« Underselling Originalism
Rob Natelson
| Main | 2020 Federalist Society Student Symposium (Video)
Michael Ramsey »


Neil Buchanan & Michael Dorf: How Law and Economics Mirrors Originalism and Textualism
Michael Ramsey

Neil H. Buchanan (University of Florida - Levin College of Law) and Michael C. Dorf (Cornell Law School) have posted  A Tale of Two Formalisms: How Law and Economics Mirrors Originalism and Textualism (106 Cornell Law Review, forthcoming) (74 pages) on SSRN.  Here is the abstract:

Two leading schools of thought among U.S. conservative legal elites — Law and Economics (L&E) and Originalism and Textualism (O&T) — both purport to use their formalist structures to guide analysis in ways that are objective, substantially determinate, and apolitical. Because they rest on very different theoretical underpinnings, L&E and O&T should only randomly reach similar policy or legal conclusions. After all, L&E implements neoclassical economics, a theory of utility maximization, whereas O&T is a theory of semantics. Yet as practiced, L&E and O&T rarely result in conflict. What explains the missing intra-conservative clash? Despite their respective pretenses to objectivity, determinacy, and political neutrality, neither theory delivers on its promises. Economic efficiency, the lynchpin of L&E, is incoherent because it relies on typically hidden but ultimately normative assumptions about preferences that would exist in an impossible world without law. O&T as it has been refined in response to devastating criticisms of earlier versions is indistinguishable from ostensibly less determinate rivals like Living Constitutionalism and purposivism. Accordingly, conservatives use L&E and O&T to obscure the role of normative priors, perhaps even from themselves. Liberals could use the same techniques for different results but heretofore generally have not, instead mostly settling for counterpunching against charges of result-orientation.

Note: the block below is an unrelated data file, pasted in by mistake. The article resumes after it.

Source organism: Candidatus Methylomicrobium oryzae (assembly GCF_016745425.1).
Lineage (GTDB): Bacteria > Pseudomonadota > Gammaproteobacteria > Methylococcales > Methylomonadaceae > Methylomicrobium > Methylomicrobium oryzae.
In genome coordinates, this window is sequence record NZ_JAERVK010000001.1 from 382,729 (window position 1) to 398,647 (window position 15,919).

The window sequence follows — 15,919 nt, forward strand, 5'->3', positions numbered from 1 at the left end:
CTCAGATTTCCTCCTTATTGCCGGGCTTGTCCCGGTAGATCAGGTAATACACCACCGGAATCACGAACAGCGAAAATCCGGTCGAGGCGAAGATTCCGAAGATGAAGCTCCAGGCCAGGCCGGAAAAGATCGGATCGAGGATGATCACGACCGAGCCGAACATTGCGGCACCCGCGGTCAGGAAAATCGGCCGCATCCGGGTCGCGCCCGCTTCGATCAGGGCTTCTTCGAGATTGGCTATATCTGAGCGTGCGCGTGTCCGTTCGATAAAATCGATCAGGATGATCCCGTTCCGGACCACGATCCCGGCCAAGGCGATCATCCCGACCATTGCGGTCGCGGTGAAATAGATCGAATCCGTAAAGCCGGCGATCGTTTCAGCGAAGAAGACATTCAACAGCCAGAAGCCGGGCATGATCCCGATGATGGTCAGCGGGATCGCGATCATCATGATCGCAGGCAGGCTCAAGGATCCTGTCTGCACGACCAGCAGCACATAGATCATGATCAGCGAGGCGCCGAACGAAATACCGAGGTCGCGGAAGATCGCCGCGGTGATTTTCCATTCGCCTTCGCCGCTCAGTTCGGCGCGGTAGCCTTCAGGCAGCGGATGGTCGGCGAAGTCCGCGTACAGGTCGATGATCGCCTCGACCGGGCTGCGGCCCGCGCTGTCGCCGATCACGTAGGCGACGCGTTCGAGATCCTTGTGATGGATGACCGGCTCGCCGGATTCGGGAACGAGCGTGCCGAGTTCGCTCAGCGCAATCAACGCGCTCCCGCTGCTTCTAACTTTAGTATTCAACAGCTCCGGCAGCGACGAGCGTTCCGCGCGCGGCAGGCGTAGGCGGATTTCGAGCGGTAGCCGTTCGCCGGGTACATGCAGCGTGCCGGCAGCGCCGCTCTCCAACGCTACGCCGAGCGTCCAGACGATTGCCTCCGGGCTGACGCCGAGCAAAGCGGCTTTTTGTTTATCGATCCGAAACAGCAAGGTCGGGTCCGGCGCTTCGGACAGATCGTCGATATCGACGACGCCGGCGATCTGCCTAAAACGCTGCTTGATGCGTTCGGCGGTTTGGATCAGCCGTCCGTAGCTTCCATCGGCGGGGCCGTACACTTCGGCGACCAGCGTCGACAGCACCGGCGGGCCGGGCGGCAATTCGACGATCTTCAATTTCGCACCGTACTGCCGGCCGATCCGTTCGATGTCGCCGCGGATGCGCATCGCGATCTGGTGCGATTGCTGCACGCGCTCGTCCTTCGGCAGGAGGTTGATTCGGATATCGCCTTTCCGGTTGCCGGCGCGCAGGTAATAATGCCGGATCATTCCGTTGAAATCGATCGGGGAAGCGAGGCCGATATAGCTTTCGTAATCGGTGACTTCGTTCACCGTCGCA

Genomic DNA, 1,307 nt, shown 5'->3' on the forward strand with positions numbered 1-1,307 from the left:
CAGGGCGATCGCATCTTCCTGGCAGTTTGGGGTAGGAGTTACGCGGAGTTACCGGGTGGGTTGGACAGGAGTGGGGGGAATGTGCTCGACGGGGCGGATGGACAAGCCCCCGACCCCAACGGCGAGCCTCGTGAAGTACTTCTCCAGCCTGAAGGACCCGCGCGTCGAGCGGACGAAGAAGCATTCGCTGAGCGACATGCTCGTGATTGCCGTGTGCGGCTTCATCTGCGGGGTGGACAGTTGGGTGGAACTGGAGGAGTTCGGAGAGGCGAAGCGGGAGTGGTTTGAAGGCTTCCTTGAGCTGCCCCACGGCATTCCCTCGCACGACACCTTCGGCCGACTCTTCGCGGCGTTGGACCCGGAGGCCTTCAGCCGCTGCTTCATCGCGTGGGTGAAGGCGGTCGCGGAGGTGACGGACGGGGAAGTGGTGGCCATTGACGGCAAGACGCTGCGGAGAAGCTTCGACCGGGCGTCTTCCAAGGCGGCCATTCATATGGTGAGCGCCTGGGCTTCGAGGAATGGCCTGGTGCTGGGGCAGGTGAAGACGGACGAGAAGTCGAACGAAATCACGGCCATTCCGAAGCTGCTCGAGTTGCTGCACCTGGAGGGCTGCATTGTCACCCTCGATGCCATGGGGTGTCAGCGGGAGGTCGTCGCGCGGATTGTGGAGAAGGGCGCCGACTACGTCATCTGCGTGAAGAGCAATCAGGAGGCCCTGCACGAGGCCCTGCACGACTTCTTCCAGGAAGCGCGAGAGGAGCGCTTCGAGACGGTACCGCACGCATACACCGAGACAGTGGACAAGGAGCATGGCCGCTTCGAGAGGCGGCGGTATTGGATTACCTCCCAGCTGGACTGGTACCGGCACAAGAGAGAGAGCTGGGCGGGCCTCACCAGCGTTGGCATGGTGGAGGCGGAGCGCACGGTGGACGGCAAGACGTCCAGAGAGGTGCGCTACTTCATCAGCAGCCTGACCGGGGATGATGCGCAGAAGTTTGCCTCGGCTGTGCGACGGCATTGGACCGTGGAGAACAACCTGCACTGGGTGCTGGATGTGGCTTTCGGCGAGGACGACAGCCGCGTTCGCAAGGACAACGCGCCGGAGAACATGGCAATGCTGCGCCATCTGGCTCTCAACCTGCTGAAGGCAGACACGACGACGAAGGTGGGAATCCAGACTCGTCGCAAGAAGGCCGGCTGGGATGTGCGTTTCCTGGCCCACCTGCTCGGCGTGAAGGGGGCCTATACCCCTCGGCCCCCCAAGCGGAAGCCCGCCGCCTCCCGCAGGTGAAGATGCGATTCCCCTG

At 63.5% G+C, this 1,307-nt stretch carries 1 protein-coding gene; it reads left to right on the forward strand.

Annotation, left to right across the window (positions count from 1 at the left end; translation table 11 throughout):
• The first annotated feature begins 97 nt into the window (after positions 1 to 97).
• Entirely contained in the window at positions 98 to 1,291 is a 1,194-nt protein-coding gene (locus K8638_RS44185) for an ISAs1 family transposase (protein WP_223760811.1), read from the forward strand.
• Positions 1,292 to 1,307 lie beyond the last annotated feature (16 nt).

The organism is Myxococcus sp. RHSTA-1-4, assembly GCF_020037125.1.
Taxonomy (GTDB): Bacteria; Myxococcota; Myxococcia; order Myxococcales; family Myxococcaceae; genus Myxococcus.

The proposition that modern originalism "is indistinguishable from ostensibly less determinate rivals like Living Constitutionalism and purposivism" has become something of a staple criticism among anti-originalist academics.  As someone who spends a good bit of time trying to figure out the original meaning, as opposed to the modern meaning, of various constitutional clauses, that seems to me not only wrong but kind of silly.  The whole point of living constitutionalism is that it encourages interpreters to examine a range of considerations that simply aren't relevant to an originalist analysis.  This is apparent in nonoriginalist scholarship on particular clauses, which addresses these considerations, and in originalist scholarship, which does not.  (This, though, is a minor quibble that does not necessarily resolve the paper's interesting question about why there is not more intra-conservative debate on interpretive approaches).